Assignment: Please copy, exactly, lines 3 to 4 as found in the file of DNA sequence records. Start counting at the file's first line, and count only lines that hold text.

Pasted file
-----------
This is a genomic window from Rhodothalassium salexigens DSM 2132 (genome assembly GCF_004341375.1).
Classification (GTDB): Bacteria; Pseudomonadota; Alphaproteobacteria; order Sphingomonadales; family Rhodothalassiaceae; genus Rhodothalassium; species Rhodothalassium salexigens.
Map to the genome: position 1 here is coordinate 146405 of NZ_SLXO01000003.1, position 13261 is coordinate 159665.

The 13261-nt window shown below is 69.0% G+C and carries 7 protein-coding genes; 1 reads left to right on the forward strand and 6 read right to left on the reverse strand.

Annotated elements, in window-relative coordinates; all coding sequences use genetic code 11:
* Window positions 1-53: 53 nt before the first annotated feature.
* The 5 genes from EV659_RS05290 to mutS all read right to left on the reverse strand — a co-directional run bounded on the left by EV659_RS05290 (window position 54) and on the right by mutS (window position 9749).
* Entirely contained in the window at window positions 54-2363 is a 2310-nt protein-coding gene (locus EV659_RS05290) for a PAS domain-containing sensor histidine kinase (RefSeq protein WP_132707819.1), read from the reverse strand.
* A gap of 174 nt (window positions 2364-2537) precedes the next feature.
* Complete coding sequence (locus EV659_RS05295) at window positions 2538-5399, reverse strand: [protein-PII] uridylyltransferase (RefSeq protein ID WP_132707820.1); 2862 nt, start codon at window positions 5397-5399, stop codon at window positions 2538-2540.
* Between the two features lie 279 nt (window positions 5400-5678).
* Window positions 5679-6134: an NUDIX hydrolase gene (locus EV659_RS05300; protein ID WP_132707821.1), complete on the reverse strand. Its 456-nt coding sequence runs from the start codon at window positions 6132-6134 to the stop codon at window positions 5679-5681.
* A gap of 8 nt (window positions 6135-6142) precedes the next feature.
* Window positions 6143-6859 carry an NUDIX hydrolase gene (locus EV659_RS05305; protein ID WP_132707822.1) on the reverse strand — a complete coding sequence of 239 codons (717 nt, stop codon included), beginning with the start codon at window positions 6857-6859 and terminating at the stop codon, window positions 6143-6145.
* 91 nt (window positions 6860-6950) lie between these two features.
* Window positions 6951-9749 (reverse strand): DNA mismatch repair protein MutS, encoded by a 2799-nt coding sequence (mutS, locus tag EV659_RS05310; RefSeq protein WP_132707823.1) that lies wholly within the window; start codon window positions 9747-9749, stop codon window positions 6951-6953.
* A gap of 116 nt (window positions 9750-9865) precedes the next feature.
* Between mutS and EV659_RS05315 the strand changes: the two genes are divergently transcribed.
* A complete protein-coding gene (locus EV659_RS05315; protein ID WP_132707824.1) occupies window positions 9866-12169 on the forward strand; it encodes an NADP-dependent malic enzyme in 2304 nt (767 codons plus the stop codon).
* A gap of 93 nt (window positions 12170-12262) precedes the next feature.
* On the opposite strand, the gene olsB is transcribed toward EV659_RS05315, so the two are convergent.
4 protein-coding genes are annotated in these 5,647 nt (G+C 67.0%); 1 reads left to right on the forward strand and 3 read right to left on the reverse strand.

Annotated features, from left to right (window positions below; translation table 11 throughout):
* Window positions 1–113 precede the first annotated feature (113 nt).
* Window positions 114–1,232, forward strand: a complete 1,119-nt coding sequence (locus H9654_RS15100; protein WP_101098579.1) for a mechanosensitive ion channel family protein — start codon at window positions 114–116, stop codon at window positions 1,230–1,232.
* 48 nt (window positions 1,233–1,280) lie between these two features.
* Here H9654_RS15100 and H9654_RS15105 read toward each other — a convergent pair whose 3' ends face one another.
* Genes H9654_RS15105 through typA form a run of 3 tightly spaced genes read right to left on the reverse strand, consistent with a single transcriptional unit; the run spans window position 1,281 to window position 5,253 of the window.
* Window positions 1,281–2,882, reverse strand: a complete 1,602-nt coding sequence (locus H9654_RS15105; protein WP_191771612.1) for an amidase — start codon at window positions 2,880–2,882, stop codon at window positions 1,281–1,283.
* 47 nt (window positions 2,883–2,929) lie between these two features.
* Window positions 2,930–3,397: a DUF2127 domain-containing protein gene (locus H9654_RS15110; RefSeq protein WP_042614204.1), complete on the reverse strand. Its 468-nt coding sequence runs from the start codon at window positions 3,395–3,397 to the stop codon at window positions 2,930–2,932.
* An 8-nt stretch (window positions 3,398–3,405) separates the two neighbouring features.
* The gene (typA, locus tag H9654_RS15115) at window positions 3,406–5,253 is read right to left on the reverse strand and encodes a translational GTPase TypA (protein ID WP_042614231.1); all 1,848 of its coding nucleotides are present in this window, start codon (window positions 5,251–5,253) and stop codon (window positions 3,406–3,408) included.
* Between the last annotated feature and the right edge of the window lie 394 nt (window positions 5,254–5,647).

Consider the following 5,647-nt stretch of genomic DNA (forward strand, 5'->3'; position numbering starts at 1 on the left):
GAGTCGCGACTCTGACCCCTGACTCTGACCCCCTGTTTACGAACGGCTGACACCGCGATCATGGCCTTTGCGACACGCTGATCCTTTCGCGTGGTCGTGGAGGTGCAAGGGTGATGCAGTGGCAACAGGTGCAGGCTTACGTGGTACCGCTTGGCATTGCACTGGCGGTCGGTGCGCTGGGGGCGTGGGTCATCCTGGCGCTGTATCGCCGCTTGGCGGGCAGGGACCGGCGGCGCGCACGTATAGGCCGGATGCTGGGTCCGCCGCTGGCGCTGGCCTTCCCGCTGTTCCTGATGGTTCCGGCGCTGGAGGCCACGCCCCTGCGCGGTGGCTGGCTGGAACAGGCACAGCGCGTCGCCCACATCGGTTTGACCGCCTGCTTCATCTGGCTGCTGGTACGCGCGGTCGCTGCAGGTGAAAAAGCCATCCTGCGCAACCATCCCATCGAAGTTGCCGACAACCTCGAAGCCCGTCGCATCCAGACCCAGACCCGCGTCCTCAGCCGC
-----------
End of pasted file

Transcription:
Map to the genome: position 1 here is coordinate 146405 of NZ_SLXO01000003.1, position 13261 is coordinate 159665.

The 13261-nt window shown below is 69.0% G+C and carries 7 protein-coding genes; 1 reads left to right on the forward strand and 6 read right to left on the reverse strand.